Radical separatists showing elements of terror triggered the riot in Hong Kong last week, China’s top official in the city said on Sunday, referring to the worst street protests in the financial hub since the 2014 pro-democracy protests.
Zhang Xiaoming, China’s top official in the city, which is formally a semi-autonomous part of the mainland, said: “We strongly condemn those radical separatists whose behaviors got more and more violent and even showed terror tendencies”.
Violence – termed as “fishball revolution” — erupted in the city on the night of February 9 when officials attempted to remove illegal hawkers during the Chinese new year holidays.
“About 300 rioters participated in the riot in early hours on February 9 at Mong Kok, one of Hong Kong’s busiest shopping areas following official attempts to remove illegal hawkers from the busy commercial neighbourhood during Lunar New Year celebrations,” the official version of the event said.
Police, according to local reports, fired in the air to disperse the crowd as protesters hurled bricks at them; rubbish heaps were set on fire.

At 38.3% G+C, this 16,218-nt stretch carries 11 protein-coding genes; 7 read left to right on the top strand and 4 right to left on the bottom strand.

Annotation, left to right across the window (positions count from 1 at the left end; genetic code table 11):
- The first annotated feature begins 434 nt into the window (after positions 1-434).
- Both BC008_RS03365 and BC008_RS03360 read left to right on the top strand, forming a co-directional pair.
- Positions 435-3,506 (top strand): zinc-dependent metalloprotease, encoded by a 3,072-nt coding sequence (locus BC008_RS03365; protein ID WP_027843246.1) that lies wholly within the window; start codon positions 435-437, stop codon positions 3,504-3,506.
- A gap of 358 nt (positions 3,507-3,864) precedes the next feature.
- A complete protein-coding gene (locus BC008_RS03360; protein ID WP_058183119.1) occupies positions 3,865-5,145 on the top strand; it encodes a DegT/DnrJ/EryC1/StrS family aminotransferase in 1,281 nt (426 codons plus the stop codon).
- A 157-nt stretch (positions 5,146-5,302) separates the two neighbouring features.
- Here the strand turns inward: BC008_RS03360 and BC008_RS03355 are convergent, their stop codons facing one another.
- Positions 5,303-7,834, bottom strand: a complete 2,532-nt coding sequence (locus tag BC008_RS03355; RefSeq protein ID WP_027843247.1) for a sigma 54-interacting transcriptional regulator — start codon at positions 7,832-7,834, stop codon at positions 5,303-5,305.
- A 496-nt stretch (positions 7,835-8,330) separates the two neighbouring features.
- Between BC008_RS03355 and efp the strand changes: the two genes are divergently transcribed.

According to an AFP report, at least 100 people including protesters and police personnel were injured. The sequence of events might point to a spontaneous reaction but according Zhang, the violence was premeditated. Zhang, tellingly, made the remarks at a function to convey greetings to HK residents for the new Chinese Lunar Year.
“We strongly condemn those remarks and sophistries that agitate for violence and confuse right and wrong, and even attempt to shift the blame onto other people,” Zhang added.
“Zhang said he believed Hong Kong residents hope for peace, stability and prosperity in Hong Kong, and that all share a consensus that Hong Kong should not be overrun by violence, and therefore the Hong Kong residents would not tolerate a tiny minority radicals to destroy Hong Kong’s most valuable environment of rule of law,” the report added.